Wikipedia and nofollow

Tuesday 23 January 2007This is close to 17 years old. Be careful.

One of the techniques I mentioned off-hand in Stopping spambots with hashes and honeypots was to mark all out-going links with rel=”nofollow” to negate the search engine incentive to spammers putting links in your comments. Turns out Wikipedia has just turned this on for all their outgoing links (I think: the announcement was pretty terse, and actually makes it sound like a temporary measure).

When a small-time blogger does this for their comments, it’s no big deal. But when Wikipedia does it, it is a huge deal. Wikipedia is an 8000-pound gorilla in the Pagerank ecosystem. A change to how they treat their external links will make waves. Naturally people are debating the issue.

Aside from all of the web-societal implications, the debate is exposing some new ideas: Google Blogoscoped mentions the idea of a “fading nofollow”: links start with a nofollow attribute, and then over time, lose it. The idea is that spam links will be found and removed, and will not get a chance to age to the point that they lose the attribute. Over time, most links will lose the nofollow, so the site as a whole will contribute to the search engines rankings, while spam links won’t survive past their probationary period. Clever.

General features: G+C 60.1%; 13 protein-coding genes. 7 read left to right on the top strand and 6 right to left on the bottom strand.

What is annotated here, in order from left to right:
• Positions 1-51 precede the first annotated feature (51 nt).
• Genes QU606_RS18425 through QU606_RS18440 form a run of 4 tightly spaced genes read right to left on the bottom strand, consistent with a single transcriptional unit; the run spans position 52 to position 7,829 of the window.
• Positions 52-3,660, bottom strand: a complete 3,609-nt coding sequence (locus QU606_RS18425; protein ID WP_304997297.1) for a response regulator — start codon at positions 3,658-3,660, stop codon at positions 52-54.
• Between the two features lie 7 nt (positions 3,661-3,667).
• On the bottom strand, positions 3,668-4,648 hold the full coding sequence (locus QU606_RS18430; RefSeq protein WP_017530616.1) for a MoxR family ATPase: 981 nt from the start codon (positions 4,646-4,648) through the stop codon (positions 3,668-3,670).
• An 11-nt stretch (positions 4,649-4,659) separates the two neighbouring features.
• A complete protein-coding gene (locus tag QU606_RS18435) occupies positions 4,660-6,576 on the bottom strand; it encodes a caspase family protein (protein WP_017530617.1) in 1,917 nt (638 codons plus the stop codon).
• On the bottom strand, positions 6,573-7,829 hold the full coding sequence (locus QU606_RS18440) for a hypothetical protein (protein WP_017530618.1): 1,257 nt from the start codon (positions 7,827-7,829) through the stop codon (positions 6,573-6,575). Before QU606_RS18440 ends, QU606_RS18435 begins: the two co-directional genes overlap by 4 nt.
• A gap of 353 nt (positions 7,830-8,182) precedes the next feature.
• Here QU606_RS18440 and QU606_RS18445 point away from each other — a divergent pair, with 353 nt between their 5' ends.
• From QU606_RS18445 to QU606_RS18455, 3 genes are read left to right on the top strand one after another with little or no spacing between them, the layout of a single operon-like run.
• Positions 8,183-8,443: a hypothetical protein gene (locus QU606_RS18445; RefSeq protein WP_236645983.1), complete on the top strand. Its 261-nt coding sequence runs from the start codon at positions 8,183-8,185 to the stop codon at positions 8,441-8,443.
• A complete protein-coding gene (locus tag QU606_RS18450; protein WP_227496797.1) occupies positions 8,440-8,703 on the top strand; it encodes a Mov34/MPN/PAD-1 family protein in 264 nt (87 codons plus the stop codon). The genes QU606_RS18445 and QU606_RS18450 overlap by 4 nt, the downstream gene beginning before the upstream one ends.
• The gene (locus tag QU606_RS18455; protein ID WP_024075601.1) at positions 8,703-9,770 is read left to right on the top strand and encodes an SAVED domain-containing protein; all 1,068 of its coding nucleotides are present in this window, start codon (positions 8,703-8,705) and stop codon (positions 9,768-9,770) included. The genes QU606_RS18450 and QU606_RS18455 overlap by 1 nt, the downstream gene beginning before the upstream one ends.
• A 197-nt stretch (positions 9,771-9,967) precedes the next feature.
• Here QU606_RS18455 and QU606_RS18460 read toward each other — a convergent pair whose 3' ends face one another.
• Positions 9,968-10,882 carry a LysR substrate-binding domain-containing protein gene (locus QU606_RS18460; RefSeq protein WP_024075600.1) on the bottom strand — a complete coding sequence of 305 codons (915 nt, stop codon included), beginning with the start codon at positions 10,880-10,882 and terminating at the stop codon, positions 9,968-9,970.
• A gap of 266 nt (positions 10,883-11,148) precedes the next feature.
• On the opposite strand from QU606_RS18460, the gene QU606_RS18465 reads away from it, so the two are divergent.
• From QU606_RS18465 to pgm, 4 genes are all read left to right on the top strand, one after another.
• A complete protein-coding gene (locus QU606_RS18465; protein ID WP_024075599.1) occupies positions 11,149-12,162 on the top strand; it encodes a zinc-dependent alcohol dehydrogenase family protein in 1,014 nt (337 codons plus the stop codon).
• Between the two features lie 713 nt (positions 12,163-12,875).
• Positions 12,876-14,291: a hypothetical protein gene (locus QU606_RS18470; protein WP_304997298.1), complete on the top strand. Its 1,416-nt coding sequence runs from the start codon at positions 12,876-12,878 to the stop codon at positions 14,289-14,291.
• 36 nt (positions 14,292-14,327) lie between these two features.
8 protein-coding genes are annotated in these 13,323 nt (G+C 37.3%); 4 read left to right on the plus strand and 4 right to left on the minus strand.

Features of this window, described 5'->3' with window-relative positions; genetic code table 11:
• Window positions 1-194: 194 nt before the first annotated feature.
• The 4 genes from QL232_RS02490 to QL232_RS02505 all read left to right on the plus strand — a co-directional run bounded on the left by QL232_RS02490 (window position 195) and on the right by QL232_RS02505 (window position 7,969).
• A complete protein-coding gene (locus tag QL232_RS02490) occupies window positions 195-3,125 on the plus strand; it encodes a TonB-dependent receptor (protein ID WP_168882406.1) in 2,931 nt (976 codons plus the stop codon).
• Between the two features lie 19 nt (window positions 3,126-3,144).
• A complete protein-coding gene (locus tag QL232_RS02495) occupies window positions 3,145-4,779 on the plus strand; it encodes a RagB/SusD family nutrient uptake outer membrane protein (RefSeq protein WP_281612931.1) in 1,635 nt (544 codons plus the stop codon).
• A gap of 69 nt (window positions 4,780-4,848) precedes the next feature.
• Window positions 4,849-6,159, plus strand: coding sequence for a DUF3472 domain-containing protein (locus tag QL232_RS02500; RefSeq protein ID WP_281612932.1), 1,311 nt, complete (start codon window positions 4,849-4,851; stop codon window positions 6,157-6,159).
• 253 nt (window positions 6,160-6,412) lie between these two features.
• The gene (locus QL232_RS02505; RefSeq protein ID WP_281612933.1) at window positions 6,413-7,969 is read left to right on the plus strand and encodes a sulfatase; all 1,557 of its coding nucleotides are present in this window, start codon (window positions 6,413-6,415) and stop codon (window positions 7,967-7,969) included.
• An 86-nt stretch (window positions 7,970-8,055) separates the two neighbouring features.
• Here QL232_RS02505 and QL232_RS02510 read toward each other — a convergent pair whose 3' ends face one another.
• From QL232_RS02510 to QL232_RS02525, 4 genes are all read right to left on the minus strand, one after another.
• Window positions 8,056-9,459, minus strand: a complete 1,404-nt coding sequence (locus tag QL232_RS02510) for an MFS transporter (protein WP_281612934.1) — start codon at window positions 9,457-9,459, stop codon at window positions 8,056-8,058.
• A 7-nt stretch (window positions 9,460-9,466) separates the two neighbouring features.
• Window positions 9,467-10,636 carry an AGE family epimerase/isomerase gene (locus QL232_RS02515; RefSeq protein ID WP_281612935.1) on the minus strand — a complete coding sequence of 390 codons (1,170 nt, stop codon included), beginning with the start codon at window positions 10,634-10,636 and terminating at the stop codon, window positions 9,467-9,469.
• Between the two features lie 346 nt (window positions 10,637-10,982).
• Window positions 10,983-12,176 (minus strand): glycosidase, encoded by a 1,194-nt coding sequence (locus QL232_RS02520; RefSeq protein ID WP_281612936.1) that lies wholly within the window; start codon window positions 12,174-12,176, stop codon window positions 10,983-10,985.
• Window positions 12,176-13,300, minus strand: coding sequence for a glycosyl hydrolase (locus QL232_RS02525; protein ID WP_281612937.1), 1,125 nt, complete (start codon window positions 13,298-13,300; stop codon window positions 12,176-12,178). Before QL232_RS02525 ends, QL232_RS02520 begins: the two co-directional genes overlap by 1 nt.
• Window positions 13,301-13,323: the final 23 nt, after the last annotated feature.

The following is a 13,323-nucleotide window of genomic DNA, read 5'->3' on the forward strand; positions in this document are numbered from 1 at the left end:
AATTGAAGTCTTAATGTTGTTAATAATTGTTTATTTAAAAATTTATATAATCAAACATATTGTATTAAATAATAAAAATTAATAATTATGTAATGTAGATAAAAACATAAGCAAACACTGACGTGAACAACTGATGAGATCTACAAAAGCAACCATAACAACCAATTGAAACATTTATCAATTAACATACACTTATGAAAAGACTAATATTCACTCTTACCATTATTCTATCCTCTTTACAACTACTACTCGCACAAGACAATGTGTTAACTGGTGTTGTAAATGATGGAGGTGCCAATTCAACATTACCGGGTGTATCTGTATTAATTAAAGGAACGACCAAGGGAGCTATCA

I don't think this will prevent spam links in Wikipedia at all. The spammers put links there for people to click, not for search engines. Most of the common blogging sofware such as Wordpress already include nofollow on all links, yet this doesn't stop them from being targeted by spammers.

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